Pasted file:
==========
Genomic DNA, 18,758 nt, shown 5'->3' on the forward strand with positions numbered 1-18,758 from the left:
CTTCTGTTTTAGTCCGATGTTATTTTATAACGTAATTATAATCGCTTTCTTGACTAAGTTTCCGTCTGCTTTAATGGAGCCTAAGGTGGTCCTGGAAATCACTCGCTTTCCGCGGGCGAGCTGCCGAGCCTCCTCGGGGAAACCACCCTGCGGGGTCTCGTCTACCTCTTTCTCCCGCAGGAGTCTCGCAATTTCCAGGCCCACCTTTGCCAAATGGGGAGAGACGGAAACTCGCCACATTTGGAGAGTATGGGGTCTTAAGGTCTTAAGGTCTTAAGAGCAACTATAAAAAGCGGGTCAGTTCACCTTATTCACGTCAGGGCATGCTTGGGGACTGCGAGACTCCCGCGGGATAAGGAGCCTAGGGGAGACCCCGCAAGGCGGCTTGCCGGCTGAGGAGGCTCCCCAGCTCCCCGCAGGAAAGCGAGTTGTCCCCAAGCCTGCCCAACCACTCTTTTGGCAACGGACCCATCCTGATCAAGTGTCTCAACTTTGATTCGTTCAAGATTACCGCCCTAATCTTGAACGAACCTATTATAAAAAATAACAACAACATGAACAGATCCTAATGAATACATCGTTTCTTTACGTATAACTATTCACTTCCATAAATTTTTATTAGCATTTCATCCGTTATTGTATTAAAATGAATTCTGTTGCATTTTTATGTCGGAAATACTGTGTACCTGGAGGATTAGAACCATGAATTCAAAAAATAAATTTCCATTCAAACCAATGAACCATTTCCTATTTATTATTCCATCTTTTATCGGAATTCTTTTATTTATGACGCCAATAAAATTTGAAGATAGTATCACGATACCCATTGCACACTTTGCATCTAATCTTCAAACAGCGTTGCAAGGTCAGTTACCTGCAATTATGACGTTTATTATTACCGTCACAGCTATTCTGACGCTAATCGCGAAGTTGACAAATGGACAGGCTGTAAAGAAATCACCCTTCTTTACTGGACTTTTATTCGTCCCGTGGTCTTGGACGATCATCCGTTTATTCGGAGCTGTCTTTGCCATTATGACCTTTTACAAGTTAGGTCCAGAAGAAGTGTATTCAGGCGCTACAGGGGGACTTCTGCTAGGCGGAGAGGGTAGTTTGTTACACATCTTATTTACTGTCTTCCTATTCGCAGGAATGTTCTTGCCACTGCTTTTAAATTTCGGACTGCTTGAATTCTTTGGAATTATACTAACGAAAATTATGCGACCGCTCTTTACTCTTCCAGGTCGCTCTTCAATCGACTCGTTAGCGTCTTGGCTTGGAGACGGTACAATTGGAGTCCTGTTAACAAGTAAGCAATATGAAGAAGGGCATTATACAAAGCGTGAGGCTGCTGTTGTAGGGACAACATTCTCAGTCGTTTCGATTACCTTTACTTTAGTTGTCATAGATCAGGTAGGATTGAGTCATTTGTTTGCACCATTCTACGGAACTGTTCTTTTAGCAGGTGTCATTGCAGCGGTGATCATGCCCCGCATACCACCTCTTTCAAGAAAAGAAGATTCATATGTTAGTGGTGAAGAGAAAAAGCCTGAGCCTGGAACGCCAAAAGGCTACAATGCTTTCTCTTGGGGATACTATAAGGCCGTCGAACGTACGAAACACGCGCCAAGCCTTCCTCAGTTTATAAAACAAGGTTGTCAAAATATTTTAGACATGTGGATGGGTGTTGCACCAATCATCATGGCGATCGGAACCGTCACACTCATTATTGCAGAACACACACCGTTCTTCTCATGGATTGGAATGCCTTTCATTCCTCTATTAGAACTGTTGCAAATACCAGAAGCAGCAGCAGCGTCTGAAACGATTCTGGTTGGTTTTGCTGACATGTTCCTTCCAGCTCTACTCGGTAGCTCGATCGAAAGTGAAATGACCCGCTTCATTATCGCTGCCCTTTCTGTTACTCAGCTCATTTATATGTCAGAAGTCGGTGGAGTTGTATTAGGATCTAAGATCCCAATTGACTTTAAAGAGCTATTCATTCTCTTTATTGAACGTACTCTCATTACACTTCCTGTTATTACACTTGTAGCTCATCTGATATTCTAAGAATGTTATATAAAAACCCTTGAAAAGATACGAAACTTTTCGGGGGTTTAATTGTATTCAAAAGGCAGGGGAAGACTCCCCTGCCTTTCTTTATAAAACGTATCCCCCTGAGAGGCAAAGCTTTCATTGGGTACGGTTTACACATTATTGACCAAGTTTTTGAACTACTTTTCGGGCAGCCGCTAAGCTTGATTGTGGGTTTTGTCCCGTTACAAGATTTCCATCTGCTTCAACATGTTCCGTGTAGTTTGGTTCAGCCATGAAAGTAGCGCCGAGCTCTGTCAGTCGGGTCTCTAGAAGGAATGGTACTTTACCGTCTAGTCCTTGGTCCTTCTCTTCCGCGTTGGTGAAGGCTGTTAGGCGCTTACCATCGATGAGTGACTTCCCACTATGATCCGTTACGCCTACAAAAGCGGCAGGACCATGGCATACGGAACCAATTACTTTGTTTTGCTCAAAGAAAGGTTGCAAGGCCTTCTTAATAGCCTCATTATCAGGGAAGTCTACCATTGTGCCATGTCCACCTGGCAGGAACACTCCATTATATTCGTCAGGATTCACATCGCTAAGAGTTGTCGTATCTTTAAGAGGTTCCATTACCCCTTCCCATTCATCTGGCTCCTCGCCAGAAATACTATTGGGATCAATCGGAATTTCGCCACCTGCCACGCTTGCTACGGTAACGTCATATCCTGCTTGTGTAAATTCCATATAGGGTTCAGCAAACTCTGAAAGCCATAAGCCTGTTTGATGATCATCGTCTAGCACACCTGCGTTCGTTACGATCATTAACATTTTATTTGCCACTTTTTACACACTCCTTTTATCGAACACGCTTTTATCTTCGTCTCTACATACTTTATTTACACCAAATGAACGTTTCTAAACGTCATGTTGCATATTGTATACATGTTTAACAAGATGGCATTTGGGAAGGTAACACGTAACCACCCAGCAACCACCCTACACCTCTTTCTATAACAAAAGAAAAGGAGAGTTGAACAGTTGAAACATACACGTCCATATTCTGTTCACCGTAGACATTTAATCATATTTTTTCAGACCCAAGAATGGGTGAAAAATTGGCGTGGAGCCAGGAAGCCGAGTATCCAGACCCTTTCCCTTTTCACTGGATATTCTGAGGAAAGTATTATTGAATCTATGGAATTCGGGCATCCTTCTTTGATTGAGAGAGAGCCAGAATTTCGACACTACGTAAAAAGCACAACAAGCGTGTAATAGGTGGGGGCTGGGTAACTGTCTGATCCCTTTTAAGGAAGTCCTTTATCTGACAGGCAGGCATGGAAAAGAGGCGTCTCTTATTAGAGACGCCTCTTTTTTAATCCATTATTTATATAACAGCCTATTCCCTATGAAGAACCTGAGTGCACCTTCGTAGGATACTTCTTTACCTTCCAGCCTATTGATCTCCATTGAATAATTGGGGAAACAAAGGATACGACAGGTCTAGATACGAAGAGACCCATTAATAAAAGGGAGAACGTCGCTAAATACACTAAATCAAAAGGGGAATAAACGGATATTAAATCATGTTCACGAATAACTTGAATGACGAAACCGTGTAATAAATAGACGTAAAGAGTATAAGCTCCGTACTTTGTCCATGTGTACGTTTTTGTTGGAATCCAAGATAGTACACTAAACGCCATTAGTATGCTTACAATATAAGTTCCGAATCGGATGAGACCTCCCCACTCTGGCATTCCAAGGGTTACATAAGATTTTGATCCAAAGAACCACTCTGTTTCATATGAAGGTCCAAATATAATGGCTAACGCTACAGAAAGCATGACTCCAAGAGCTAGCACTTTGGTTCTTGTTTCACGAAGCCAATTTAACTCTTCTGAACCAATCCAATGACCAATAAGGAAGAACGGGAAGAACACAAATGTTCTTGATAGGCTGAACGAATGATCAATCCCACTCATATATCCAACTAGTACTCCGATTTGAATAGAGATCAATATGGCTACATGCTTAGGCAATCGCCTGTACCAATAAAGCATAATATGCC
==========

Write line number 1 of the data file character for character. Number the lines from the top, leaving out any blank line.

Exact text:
Genomic DNA, 18,758 nt, shown 5'->3' on the forward strand with positions numbered 1-18,758 from the left: